In April 1990, the BBC’s international correspondent, John Simpson, wrote an introduction to his ‘eye-witness accounts of the Revolutions that shook the world’ over the previous twelve months, from Peking to ‘Eastern’ Europe as it was known then. In it, he published the photograph and caption below from June 1989:
Although Miklós Neméth and Gyula Horn are perhaps more familiar names as Prime Ministers during this period and through to the later 1990s in Horn’s case, Pozsgay was undoubtedly the leading architect of the Reform movement within the leadership in the Spring and Summer of 1989, securing both the bloodless removal of János Kádár from power and the opening of the border to Austria to the East German refugees, which led to the fall of the Berlin Wall later that Autumn. By the time President Bush visited in July 1989, just before I arrived for my second visit (my first had been in October 1988 with a group of Quakers from Britain led by a 1956 exile), Hungary had effectively ceased to be either a Communist country or a Soviet ‘satellite state’. Senior citizens, including Pozsgay, had been talking seriously of joining the European Community and NATO. During my third visit, in October 1989, the country had indeed changed both its name and its constitution. By the time I came to Hungary for the fourth time, this time to marry and live here, in the early Spring of 1990, the country was getting ready for its first free elections since November 1945. Here, Simpson takes up the story:
When the final round of elections came, in April 1990, the reformed Communists won only 8 per cent of the seats, and Pozsgay and his colleagues were out of office. A centre-right government came to power. As in 1918, Hungary had emerged from an empire and found itself on its own; though this time, unlike the violence and destruction which followed the abortive Communist Republic of Béla Kun in 1919, the transition was peaceable and relaxed. Hungary’s economy and environment had been horribly damaged by thirty-three years of Marxism-Leninism; but now, at least, it had shown the way to the rest of Central and Eastern Europe. There are dozens of men and women, maybe more, who had a part in encouraging the revolutions that will be described in this book. But the stout figure who stays at home and cooks for his family while he tries to work out what to do next, is one of the more important of them.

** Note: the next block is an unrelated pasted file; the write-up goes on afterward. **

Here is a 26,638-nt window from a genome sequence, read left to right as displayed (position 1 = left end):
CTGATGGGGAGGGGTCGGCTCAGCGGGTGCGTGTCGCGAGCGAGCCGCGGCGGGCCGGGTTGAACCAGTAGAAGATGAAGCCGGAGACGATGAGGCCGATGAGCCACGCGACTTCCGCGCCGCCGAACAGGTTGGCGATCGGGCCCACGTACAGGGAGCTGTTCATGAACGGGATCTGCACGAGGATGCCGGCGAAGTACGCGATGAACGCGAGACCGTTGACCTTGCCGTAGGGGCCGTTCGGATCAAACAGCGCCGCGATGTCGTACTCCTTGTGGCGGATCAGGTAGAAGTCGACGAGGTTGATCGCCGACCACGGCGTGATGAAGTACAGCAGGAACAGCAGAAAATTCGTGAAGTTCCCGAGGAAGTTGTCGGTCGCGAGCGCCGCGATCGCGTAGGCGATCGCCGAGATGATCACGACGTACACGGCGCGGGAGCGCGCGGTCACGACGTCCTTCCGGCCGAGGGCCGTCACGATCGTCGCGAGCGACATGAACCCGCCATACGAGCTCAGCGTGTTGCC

I left Hungary that Easter to travel to Dublin for my second IATEFL (International Teachers of English as a Foreign Language) Conference. The tricoleur flags and bunting were out on the streets and fine buildings of the Irish capital for the 74th anniversary of the 1916 Easter Rising. My only previous visit there had been in the summer of 1966 shortly after the (then) Official IRA had blown up Nelson’s Column as an act of confirmation of Ireland’s breaking free of the British Empire. This weekend in 2016 marks the hundredth anniversary of the Rising, and major acts of commemoration and celebration are planned. Those who struck a blow for freedom during a time when the British Empire was at war – Pearse, Connolly among them – are not remembered by all Irish people as heroes and, at least until their ‘martyrdom’ at the hands of the British state, they were not celebrated as by many of their contemporary compatriots. In Hungary, those who led a non-violent revolution, perhaps therefore more worthy of commemoration, could never give their contemporary compatriots enough to make them forget that they were Communists. However, without their contribution, the events of 1989-90 might not have provided so peaceful a transition and, as the wars in the Balkans and the Ukraine have demonstrated, the anti-heroes of violent nationalism might have, instead, caused the civil strife we now see across the Middle East, five years after the Arab Spring. Hungary’s softer nationalists may never give Imre Pozsgay a statue in Kossúth tér, outside Parliament, like the 1956 rebel Communist leader, Imre Nagy, but he should be remembered by internationalists across the continent as one of a small group of leaders who helped to reunite the continent in peace, freely giving up power in order to do so. In keeping with the Easter theme, their role was, though not as sacrificial as that of the 1916 ‘rebels’, certainly a bravely vicarious and patriotic one.
Source: John Simpson (1990), Dispatches from the Barricades. London: Hutchinson.